Category Archives: Member of the Week

Member of the Week: Greg Carr

Greg CarrGreg Carr is Undergraduate Learning Librarian at the University of Nevada-Las Vegas. Greg has been an ACRL member since 2013 and is your ACRL member of the week for August 24, 2015.

1. Describe yourself in three words: Passionate, funny, and realistic.

2. What are you reading (or listening to on your mobile device(s)? Reading: Dark Places by Gillian Flynn and Listening: How Did This Get Made? podcast.

3. Describe ACRL in three words: Motivating, colleagues, essential.

4. What do you value about ACRL? The opportunities that have been provided for me to engage with my field and colleagues in many important ways. Everything I do, teaching, research and service, have all been improved by my interactions with ACRL.

5. What do you, as an academic librarian, contribute to your campus? In addition to a lot of time in the classroom, I assist professors with improving the design of their research assignments. I also coordinate the library instruction for the STEM and Urban Affairs first year seminars.

6. In your own words: Right now is an amazing time to be in this quickly evolving field. There are as many definitions of librarian as there are librarians.


Editor’s Note: Are you an ACRL member? Would you like to be featured as ACRL Member of the Week? Nominate a colleague? Contact Mary Jane Petrowski at mpetrowski@ala.org for more information.

Member of the Week: Michael Ellis

Michael EllisMichael Ellis is Access Services/Reference Librarian at Hanover College in Hanover, Indiana. Michael has been an ACRL member since 2010 and is your ACRL member of the week for August 17, 2015.

1. Describe yourself in three words: Intelligent, inquisitive, and persistent.

2. What are you reading (or listening to on your mobile device(s)? I am currently reading The Confederacy’s Last Hurrah: Spring Hill, Franklin, and Nashville by Wiley Sword and The Oklahoma Land Rush of 1889 by Stan Hoig for a genealogy project I am working on concerning my third great-grandfather, Enos Ellis. Enos served in Company A, Third Indiana Cavalry and Company D, Tenth Indiana Cavalry during the Civil War and was an 89er; that is, he was a participant in the Oklahoma Territory Land Run of 1889. The more I learn about Enos the more I admire his perseverance, resilience, and determination.

3. Describe ACRL in three words: Proactive, supportive, and indispensable.

4. What do you value about ACRL? There are three things in particular I highly value about ACRL:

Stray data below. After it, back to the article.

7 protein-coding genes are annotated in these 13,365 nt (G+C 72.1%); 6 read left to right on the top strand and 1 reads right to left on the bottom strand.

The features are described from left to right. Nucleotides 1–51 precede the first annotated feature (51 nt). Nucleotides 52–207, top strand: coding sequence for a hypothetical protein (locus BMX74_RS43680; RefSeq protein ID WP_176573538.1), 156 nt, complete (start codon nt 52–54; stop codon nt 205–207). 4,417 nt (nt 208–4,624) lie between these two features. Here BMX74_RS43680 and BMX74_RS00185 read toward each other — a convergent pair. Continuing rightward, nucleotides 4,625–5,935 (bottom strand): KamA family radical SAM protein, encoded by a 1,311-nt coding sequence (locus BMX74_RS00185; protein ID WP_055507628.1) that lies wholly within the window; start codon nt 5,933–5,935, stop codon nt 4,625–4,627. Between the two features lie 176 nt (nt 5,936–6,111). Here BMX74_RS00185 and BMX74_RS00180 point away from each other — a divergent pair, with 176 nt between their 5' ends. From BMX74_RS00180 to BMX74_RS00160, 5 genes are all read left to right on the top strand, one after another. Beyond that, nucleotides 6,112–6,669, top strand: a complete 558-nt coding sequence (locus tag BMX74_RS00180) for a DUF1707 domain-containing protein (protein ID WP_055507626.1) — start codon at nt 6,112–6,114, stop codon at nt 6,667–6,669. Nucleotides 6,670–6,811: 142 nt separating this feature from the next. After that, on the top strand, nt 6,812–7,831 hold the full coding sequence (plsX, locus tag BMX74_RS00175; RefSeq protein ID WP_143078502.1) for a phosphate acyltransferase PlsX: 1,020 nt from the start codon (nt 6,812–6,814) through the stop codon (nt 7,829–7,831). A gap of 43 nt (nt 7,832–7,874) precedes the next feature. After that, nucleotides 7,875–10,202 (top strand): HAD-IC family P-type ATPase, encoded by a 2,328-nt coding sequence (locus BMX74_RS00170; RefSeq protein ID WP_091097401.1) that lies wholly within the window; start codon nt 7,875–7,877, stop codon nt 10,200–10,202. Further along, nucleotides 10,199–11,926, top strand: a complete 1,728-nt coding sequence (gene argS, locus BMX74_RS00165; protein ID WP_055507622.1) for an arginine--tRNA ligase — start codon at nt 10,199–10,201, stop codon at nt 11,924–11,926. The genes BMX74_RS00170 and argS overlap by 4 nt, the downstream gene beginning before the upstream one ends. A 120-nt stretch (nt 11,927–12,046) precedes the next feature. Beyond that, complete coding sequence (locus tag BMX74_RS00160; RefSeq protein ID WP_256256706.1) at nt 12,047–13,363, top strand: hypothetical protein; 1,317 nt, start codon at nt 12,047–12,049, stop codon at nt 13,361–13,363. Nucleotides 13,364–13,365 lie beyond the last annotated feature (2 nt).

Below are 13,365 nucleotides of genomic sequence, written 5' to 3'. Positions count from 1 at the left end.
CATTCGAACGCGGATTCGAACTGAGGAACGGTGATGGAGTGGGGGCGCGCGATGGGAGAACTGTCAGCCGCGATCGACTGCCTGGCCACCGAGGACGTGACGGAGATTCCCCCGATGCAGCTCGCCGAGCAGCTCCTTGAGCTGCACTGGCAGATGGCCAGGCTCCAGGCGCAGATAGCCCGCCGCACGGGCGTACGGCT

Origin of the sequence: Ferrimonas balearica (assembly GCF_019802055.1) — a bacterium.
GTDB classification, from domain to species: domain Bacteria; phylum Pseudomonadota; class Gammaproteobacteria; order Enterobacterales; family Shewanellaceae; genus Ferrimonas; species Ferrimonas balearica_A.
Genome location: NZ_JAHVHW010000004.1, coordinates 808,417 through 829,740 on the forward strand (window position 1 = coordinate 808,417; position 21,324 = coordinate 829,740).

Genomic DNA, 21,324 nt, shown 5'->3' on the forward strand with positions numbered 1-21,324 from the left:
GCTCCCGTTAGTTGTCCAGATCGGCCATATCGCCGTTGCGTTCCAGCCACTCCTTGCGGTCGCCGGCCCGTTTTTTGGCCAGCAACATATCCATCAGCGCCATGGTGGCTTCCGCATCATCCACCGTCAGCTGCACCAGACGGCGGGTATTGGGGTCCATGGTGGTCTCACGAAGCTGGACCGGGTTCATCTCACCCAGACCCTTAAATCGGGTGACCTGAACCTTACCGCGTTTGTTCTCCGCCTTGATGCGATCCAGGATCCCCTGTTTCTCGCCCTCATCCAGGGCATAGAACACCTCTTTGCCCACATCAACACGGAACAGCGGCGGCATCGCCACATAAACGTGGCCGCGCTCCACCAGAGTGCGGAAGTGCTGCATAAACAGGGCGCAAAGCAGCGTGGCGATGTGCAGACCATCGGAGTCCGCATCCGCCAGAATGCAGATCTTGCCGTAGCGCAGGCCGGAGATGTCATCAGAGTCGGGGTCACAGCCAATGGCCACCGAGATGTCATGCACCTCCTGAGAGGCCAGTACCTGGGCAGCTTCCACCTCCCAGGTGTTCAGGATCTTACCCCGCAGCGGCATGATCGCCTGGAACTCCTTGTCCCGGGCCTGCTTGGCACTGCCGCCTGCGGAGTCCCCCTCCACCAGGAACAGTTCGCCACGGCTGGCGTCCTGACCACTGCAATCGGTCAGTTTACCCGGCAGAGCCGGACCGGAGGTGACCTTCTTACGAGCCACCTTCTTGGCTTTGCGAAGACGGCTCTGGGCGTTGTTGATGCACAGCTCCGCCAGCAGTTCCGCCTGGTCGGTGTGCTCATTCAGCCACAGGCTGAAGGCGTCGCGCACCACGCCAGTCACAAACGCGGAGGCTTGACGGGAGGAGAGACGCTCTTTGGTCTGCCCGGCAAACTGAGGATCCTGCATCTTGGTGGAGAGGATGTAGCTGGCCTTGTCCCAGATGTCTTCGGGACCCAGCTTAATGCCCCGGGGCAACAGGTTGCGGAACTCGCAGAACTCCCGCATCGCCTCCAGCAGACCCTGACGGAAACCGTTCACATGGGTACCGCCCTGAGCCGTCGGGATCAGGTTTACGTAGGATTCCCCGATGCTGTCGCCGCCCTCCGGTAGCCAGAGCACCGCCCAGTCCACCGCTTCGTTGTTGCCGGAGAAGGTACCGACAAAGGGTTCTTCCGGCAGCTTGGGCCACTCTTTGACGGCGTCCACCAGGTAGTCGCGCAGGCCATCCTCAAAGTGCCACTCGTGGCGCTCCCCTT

1. The security and support I receive as a professional academic librarian.
2. The wealth of knowledge I gain from reading College & Research Libraries and College & Research Libraries News.
3. The camaraderie of my fellow ACRL members.

5. What do you, as an academic librarian, contribute to your campus? As the Access Services librarian in the Agnes Brown Duggan Library at Hanover College, I have made it my mission to provide efficient, effective, and innovative access to scholarly resources and materials to the Hanover College community and visiting scholars in pursuit of excellence in teaching, research, knowledge, and scholarship. I do my best to accomplish this mission daily.

6. In your own words: Before beginning my career as an academic librarian I had tried my hands at various other professions, from farming to working as a professional photographer. Looking back, I would have to state that being an academic librarian has been one of the most challenging, rewarding, and fulfilling careers for me. I find it particularly rewarding when a student I have helped at the reference desk comes back to let me know that she or he has done well on an academic project I have assisted them with.


Editor’s Note: Are you an ACRL member? Would you like to be featured as ACRL Member of the Week? Nominate a colleague? Contact Mary Jane Petrowski at mpetrowski@ala.org for more information.

Member of the Week: Nancy Kranich

Nancy KranichNancy Kranich is special projects librarian at Rutgers University in New Brunswick, New Jersey. Nancy has been an ACRL member since 1986 and is the recipient of the 2015 American Library Association Ken Haycock Award for Promoting Librarianship. She is your ACRL member of the week for August 10, 2015.

1. Describe yourself in three words: Passionate, tireless, and connector.

2. What are you reading (or listening to on your mobile device(s)? Richard Harwood’s “Putting Community into Collective Impact,” (Collective Impact Forum and the Harwood Institute for Public Innovation, 2015) and David Mathews’ The Ecology of Democracy: Finding Ways to Have a Stronger Hand in Shaping Our Future (Dayton, OH: Kettering Foundation, 2014)Note: The Kettering Foundation is giving free copies of this book to libraries using it for book discussions and professors using it in class. A web site at http://ecologyofdemocracy.org/ offers questions for libraries to lead conversations on this topic.   

3. Describe ACRL in three words: Networking, advancement, and empowerment.

4. What do you value about ACRL? ACRL is a community of practice that engages members and shares their journeys.  It is the place we come together to shape our collective future and build the capacity to move forward in a tumultuous but exciting time of change.  It is our home away in our international professional village.

5. What do you, as an academic librarian, contribute to your campus? As special projects librarian at Rutgers University, I bring my training as a “public innovator” through the Harwood Institute to help colleagues engage more deeply with the Rutgers community. Together, we map strategies for our libraries to turn outward as they strengthen campus relationships and transform the way the RU Libraries engage with the campus community. These efforts highlight the value of engaging in conversations that build public knowledge and community, in order to position the library within the broader discourse of the academy. What is apparent from these conversations is that the libraries have the power to bring people together in the community. Through our efforts, we are increasingly recognized as facilitators of conversations and catalysts for positive change on campus, as well as trusted partners in the educational enterprise.